O Lord, Almighty God of our fathers, Abraham, Isaac, and Jacob, and of their righteous seed; who hast made heaven and earth, with all the ornament thereof; who hast bound the sea by the word of thy commandment; who hast shut up the deep, and sealed it by thy terrible and glorious name; whom all men fear, and tremble before thy power; for the majesty of thy glory cannot be borne, and thine angry threatening toward sinners is importable: but thy merciful promise is unmeasurable and unsearchable; for thou art the most high Lord, of great compassion, longsuffering, very merciful, and repentest of the evils of men. Thou, O Lord, according to thy great goodness hast promised repentance and forgiveness to them that have sinned against thee: and of thine infinite mercies hast appointed repentance unto sinners, that they may be saved. Thou therefore, O Lord, that art the God of the just, hast not appointed repentance to the just, as to Abraham, and Isaac, and Jacob, which have not sinned against thee; but thou hast appointed repentance unto me that am a sinner: for I have sinned above the number of the sands of the sea. My transgressions, O Lord, are multiplied: my transgressions are multiplied, and I am not worthy to behold and see the height of heaven for the multitude of mine iniquities. I am bowed down with many iron bands, that I cannot life up mine head, neither have any release: for I have provoked thy wrath, and done evil before thee: I did not thy will, neither kept I thy commandments: I have set up abominations, and have multiplied offences. Now therefore I bow the knee of mine heart, beseeching thee of grace. I have sinned, O Lord, I have sinned, and I acknowledge mine iniquities: wherefore, I humbly beseech thee, forgive me, O Lord, forgive me, and destroy me not with mine iniquites. Be not angry with me for ever, by reserving evil for me; neither condemn me to the lower parts of the earth. For thou art the God, even the God of them that repent; and in me thou wilt shew all thy goodness: for thou wilt save me, that am unworthy, according to thy great mercy. Therefore I will praise thee for ever all the days of my life: for all the powers of the heavens do praise thee, and thine is the glory for ever and ever. Amen.  (King James version)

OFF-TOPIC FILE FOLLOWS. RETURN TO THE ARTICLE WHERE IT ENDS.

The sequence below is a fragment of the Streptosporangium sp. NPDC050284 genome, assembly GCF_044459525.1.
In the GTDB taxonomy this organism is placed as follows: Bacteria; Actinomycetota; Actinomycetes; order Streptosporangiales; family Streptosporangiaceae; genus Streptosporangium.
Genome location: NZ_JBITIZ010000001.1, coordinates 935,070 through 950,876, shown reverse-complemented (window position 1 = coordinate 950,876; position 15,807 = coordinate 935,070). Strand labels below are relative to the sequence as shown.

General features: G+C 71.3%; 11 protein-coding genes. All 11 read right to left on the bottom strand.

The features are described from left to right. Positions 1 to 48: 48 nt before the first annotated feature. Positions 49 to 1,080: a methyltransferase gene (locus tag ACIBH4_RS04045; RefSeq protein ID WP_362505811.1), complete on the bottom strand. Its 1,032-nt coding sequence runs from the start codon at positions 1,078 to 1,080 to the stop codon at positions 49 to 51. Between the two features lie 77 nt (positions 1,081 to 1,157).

Prayer of David:

Have mercy on me, O God, according to your loving kindness: according to the multitude of your tender mercies blot out my transgressions. Wash me thoroughly from my iniquity, and cleanse me from my sin. For I acknowledge my transgressions: and my sin is ever before me. Against you, you only, have I sinned, and done this evil in your sight: that you might be justified when you speak, and be clear when you judge. Behold, I was shaped in iniquity; and in sin did my mother conceive me. Behold, you desire truth in the inward parts: and in the hidden part you shall make me to know wisdom. Purge me with hyssop, and I shall be clean: wash me, and I shall be whiter than snow. Make me to hear joy and gladness; that the bones which you have broken may rejoice. Hide your face from my sins, and blot out all my iniquities. Create in me a clean heart, O God; and renew a right spirit within me. Cast me not away from your presence; and take not your holy spirit from me. Restore to me the joy of your salvation; and uphold me with your free spirit. Then will I teach transgressors your ways; and sinners shall be converted to you. Deliver me from bloodguiltiness, O God, you God of my salvation: and my tongue shall sing aloud of your righteousness. O Lord, open you my lips; and my mouth shall show forth your praise. For you desire not sacrifice; else would I give it: you delight not in burnt offering. The sacrifices of God are a broken spirit: a broken and a contrite heart, O God, you will not despise. Do good in your good pleasure to Zion: build you the walls of Jerusalem. Then shall you be pleased with the sacrifices of righteousness, with burnt offering and whole burnt offering: then shall they offer bullocks on your altar  (Psalm 51, American KJV).